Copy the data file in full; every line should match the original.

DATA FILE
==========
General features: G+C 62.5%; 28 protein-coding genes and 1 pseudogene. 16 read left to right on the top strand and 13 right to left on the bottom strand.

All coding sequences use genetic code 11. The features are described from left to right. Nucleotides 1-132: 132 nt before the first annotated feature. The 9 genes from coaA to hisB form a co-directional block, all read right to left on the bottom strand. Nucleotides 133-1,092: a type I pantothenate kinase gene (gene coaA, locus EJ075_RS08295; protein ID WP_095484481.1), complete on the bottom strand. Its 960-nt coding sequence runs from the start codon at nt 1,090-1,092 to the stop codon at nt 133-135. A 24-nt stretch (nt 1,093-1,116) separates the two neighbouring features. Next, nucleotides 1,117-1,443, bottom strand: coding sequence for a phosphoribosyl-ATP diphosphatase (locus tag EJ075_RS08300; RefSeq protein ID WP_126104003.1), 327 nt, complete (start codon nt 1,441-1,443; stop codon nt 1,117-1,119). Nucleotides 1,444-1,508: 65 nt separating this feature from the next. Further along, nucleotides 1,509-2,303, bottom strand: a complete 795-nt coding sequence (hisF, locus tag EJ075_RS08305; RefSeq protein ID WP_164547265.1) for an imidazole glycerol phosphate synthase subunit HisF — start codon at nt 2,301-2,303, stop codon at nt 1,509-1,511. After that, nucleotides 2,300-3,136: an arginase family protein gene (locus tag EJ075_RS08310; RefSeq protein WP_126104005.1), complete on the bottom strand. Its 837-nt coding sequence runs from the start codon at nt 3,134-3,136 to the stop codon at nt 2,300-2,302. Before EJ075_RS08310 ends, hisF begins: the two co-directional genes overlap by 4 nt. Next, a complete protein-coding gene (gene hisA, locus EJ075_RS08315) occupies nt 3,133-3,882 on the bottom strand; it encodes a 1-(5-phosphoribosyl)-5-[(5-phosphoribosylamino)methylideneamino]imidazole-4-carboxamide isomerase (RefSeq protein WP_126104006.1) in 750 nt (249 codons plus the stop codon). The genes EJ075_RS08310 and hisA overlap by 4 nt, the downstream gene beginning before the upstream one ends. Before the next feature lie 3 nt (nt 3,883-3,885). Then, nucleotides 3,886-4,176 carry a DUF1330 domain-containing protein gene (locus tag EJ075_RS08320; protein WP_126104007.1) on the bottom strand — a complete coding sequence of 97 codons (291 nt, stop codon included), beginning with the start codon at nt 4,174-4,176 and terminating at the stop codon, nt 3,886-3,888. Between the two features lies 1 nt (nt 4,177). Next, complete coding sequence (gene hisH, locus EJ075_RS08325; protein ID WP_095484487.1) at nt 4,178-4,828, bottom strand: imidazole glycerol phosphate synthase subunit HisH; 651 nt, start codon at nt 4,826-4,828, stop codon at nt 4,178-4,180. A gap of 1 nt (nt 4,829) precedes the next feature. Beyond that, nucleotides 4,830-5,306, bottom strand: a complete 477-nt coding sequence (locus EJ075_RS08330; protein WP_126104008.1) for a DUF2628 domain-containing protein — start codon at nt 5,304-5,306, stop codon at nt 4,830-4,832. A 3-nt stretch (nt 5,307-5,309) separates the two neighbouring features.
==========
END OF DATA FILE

General features: G+C 62.5%; 28 protein-coding genes and 1 pseudogene. 16 read left to right on the top strand and 13 right to left on the bottom strand.

All coding sequences use genetic code 11. The features are described from left to right. Nucleotides 1-132: 132 nt before the first annotated feature. The 9 genes from coaA to hisB form a co-directional block, all read right to left on the bottom strand. Nucleotides 133-1,092: a type I pantothenate kinase gene (gene coaA, locus EJ075_RS08295; protein ID WP_095484481.1), complete on the bottom strand. Its 960-nt coding sequence runs from the start codon at nt 1,090-1,092 to the stop codon at nt 133-135. A 24-nt stretch (nt 1,093-1,116) separates the two neighbouring features. Next, nucleotides 1,117-1,443, bottom strand: coding sequence for a phosphoribosyl-ATP diphosphatase (locus tag EJ075_RS08300; RefSeq protein ID WP_126104003.1), 327 nt, complete (start codon nt 1,441-1,443; stop codon nt 1,117-1,119). Nucleotides 1,444-1,508: 65 nt separating this feature from the next. Further along, nucleotides 1,509-2,303, bottom strand: a complete 795-nt coding sequence (hisF, locus tag EJ075_RS08305; RefSeq protein ID WP_164547265.1) for an imidazole glycerol phosphate synthase subunit HisF — start codon at nt 2,301-2,303, stop codon at nt 1,509-1,511. After that, nucleotides 2,300-3,136: an arginase family protein gene (locus tag EJ075_RS08310; RefSeq protein WP_126104005.1), complete on the bottom strand. Its 837-nt coding sequence runs from the start codon at nt 3,134-3,136 to the stop codon at nt 2,300-2,302. Before EJ075_RS08310 ends, hisF begins: the two co-directional genes overlap by 4 nt. Next, a complete protein-coding gene (gene hisA, locus EJ075_RS08315) occupies nt 3,133-3,882 on the bottom strand; it encodes a 1-(5-phosphoribosyl)-5-[(5-phosphoribosylamino)methylideneamino]imidazole-4-carboxamide isomerase (RefSeq protein WP_126104006.1) in 750 nt (249 codons plus the stop codon). The genes EJ075_RS08310 and hisA overlap by 4 nt, the downstream gene beginning before the upstream one ends. Before the next feature lie 3 nt (nt 3,883-3,885). Then, nucleotides 3,886-4,176 carry a DUF1330 domain-containing protein gene (locus tag EJ075_RS08320; protein WP_126104007.1) on the bottom strand — a complete coding sequence of 97 codons (291 nt, stop codon included), beginning with the start codon at nt 4,174-4,176 and terminating at the stop codon, nt 3,886-3,888. Between the two features lies 1 nt (nt 4,177). Next, complete coding sequence (gene hisH, locus EJ075_RS08325; protein ID WP_095484487.1) at nt 4,178-4,828, bottom strand: imidazole glycerol phosphate synthase subunit HisH; 651 nt, start codon at nt 4,826-4,828, stop codon at nt 4,178-4,180. A gap of 1 nt (nt 4,829) precedes the next feature. Beyond that, nucleotides 4,830-5,306, bottom strand: a complete 477-nt coding sequence (locus EJ075_RS08330; protein WP_126104008.1) for a DUF2628 domain-containing protein — start codon at nt 5,304-5,306, stop codon at nt 4,830-4,832. A 3-nt stretch (nt 5,307-5,309) separates the two neighbouring features.